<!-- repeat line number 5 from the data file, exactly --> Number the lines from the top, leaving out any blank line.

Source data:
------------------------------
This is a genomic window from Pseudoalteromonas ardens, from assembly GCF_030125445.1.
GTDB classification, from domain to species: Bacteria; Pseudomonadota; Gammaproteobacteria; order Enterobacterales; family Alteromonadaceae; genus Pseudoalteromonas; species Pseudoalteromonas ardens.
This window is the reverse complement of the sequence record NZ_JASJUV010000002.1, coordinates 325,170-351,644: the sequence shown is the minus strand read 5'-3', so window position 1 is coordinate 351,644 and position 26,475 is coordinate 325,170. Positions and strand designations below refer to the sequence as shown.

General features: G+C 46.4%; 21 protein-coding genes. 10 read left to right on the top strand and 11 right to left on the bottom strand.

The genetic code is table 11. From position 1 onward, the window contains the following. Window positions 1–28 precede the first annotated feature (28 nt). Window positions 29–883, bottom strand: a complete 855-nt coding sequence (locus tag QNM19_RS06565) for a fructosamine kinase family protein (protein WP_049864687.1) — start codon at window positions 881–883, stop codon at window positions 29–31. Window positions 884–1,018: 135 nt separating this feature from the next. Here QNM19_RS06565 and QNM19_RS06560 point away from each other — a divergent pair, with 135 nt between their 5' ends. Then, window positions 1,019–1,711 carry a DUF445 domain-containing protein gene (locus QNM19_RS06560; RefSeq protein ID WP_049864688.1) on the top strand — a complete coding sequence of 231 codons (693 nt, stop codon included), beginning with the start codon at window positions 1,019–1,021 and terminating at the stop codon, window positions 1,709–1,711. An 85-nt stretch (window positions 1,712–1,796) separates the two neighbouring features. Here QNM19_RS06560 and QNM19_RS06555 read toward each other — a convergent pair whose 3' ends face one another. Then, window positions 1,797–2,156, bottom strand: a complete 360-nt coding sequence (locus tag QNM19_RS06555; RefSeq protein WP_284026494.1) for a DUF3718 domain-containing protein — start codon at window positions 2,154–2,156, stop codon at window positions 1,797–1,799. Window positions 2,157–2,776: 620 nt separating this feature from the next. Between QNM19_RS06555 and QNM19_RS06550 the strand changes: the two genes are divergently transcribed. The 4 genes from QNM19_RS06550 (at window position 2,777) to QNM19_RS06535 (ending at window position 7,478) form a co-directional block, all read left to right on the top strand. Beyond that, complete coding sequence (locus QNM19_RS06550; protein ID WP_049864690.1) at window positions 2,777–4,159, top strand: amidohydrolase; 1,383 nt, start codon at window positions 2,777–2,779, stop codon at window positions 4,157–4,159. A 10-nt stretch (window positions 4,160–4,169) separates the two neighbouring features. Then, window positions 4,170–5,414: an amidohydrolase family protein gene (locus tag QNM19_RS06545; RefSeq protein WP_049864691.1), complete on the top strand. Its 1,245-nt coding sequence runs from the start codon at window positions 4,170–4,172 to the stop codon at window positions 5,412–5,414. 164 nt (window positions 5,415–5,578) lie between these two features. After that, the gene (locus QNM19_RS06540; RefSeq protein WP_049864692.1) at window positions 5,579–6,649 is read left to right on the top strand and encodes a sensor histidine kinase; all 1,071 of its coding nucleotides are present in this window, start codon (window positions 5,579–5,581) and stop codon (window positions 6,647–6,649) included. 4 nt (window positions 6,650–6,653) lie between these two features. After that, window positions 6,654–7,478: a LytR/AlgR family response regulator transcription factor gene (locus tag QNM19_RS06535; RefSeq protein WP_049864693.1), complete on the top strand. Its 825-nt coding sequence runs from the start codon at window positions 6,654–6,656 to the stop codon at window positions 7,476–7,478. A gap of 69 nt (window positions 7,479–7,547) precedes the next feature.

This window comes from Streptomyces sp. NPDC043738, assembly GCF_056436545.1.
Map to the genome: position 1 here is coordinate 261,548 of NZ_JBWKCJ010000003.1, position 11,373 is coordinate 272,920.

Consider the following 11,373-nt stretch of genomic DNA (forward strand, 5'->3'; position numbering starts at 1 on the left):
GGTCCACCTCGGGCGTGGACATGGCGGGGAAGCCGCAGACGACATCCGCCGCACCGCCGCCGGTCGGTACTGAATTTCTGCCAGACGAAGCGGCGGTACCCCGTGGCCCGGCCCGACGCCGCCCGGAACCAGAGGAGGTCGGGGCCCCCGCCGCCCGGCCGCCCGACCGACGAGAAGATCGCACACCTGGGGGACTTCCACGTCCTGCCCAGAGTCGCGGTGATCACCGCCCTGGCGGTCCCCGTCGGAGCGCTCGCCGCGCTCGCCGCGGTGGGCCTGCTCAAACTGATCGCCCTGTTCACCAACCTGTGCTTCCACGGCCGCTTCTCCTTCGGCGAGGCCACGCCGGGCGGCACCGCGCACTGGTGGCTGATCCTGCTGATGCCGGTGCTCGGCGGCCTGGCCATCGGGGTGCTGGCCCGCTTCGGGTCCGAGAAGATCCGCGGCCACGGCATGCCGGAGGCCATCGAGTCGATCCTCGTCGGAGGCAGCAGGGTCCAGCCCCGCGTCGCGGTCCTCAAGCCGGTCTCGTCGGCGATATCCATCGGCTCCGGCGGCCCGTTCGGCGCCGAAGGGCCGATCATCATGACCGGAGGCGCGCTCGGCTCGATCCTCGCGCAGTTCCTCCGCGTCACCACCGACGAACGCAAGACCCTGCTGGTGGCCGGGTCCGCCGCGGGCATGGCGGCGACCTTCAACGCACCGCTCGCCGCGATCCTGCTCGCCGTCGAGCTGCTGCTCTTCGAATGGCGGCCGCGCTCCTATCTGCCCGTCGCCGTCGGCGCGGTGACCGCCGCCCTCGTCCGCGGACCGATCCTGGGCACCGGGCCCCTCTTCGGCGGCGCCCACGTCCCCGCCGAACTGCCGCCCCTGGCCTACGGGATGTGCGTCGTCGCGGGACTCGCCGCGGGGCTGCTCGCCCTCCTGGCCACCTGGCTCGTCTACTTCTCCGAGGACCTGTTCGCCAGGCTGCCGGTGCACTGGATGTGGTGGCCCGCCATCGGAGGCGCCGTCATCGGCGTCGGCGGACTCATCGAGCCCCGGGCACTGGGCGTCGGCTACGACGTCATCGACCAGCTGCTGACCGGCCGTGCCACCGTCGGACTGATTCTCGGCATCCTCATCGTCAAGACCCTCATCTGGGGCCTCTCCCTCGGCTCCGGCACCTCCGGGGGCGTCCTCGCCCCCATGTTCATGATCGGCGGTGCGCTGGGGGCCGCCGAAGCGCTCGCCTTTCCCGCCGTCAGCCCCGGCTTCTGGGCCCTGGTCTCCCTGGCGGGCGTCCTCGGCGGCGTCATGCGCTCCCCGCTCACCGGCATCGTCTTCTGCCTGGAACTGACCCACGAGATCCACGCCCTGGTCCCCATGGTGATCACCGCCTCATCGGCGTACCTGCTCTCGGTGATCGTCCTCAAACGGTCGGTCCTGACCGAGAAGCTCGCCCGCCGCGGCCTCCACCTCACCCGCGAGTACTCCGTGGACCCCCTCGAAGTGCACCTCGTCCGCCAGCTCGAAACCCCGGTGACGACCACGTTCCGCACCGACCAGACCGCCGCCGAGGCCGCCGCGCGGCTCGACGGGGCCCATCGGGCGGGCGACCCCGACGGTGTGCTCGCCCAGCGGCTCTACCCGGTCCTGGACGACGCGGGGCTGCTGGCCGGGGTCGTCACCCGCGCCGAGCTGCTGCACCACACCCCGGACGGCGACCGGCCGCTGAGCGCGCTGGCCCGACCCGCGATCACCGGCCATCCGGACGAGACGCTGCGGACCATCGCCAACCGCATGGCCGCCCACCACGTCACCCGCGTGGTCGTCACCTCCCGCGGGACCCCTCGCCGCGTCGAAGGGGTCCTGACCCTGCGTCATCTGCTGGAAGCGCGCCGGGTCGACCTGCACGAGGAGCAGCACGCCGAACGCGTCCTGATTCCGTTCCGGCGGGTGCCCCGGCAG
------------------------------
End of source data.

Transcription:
The genetic code is table 11. From position 1 onward, the window contains the following. Window positions 1–28 precede the first annotated feature (28 nt). Window positions 29–883, bottom strand: a complete 855-nt coding sequence (locus tag QNM19_RS06565) for a fructosamine kinase family protein (protein WP_049864687.1) — start codon at window positions 881–883, stop codon at window positions 29–31. Window positions 884–1,018: 135 nt separating this feature from the next. Here QNM19_RS06565 and QNM19_RS06560 point away from each other — a divergent pair, with 135 nt between their 5' ends. Then, window positions 1,019–1,711 carry a DUF445 domain-containing protein gene (locus QNM19_RS06560; RefSeq protein ID WP_049864688.1) on the top strand — a complete coding sequence of 231 codons (693 nt, stop codon included), beginning with the start codon at window positions 1,019–1,021 and terminating at the stop codon, window positions 1,709–1,711. An 85-nt stretch (window positions 1,712–1,796) separates the two neighbouring features. Here QNM19_RS06560 and QNM19_RS06555 read toward each other — a convergent pair whose 3' ends face one another. Then, window positions 1,797–2,156, bottom strand: a complete 360-nt coding sequence (locus tag QNM19_RS06555; RefSeq protein WP_284026494.1) for a DUF3718 domain-containing protein — start codon at window positions 2,154–2,156, stop codon at window positions 1,797–1,799. Window positions 2,157–2,776: 620 nt separating this feature from the next. Between QNM19_RS06555 and QNM19_RS06550 the strand changes: the two genes are divergently transcribed. The 4 genes from QNM19_RS06550 (at window position 2,777) to QNM19_RS06535 (ending at window position 7,478) form a co-directional block, all read left to right on the top strand. Beyond that, complete coding sequence (locus QNM19_RS06550; protein ID WP_049864690.1) at window positions 2,777–4,159, top strand: amidohydrolase; 1,383 nt, start codon at window positions 2,777–2,779, stop codon at window positions 4,157–4,159. A 10-nt stretch (window positions 4,160–4,169) separates the two neighbouring features. Then, window positions 4,170–5,414: an amidohydrolase family protein gene (locus tag QNM19_RS06545; RefSeq protein WP_049864691.1), complete on the top strand. Its 1,245-nt coding sequence runs from the start codon at window positions 4,170–4,172 to the stop codon at window positions 5,412–5,414. 164 nt (window positions 5,415–5,578) lie between these two features. After that, the gene (locus QNM19_RS06540; RefSeq protein WP_049864692.1) at window positions 5,579–6,649 is read left to right on the top strand and encodes a sensor histidine kinase; all 1,071 of its coding nucleotides are present in this window, start codon (window positions 5,579–5,581) and stop codon (window positions 6,647–6,649) included. 4 nt (window positions 6,650–6,653) lie between these two features. After that, window positions 6,654–7,478: a LytR/AlgR family response regulator transcription factor gene (locus tag QNM19_RS06535; RefSeq protein WP_049864693.1), complete on the top strand. Its 825-nt coding sequence runs from the start codon at window positions 6,654–6,656 to the stop codon at window positions 7,476–7,478. A gap of 69 nt (window positions 7,479–7,547) precedes the next feature.